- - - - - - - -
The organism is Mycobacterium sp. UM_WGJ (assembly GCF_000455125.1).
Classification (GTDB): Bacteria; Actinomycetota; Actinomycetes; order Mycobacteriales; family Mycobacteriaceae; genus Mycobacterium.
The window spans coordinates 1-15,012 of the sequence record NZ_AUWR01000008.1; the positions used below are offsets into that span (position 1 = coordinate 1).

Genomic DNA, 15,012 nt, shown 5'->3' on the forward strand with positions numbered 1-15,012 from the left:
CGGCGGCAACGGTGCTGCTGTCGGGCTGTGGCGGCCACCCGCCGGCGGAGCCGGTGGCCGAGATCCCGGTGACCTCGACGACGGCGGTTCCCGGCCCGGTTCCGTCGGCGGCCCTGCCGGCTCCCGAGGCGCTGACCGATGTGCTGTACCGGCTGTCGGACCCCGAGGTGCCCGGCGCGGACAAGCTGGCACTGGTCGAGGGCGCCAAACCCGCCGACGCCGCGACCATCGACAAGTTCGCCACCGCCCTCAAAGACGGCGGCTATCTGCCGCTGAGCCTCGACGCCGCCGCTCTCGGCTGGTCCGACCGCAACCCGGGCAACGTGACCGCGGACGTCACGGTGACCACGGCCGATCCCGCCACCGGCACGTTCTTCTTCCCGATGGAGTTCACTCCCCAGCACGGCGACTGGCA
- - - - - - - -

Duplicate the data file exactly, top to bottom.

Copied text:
The organism is Mycobacterium sp. UM_WGJ (assembly GCF_000455125.1).
Classification (GTDB): Bacteria; Actinomycetota; Actinomycetes; order Mycobacteriales; family Mycobacteriaceae; genus Mycobacterium.
The window spans coordinates 1-15,012 of the sequence record NZ_AUWR01000008.1; the positions used below are offsets into that span (position 1 = coordinate 1).

Genomic DNA, 15,012 nt, shown 5'->3' on the forward strand with positions numbered 1-15,012 from the left:
CGGCGGCAACGGTGCTGCTGTCGGGCTGTGGCGGCCACCCGCCGGCGGAGCCGGTGGCCGAGATCCCGGTGACCTCGACGACGGCGGTTCCCGGCCCGGTTCCGTCGGCGGCCCTGCCGGCTCCCGAGGCGCTGACCGATGTGCTGTACCGGCTGTCGGACCCCGAGGTGCCCGGCGCGGACAAGCTGGCACTGGTCGAGGGCGCCAAACCCGCCGACGCCGCGACCATCGACAAGTTCGCCACCGCCCTCAAAGACGGCGGCTATCTGCCGCTGAGCCTCGACGCCGCCGCTCTCGGCTGGTCCGACCGCAACCCGGGCAACGTGACCGCGGACGTCACGGTGACCACGGCCGATCCCGCCACCGGCACGTTCTTCTTCCCGATGGAGTTCACTCCCCAGCACGGCGACTGGCA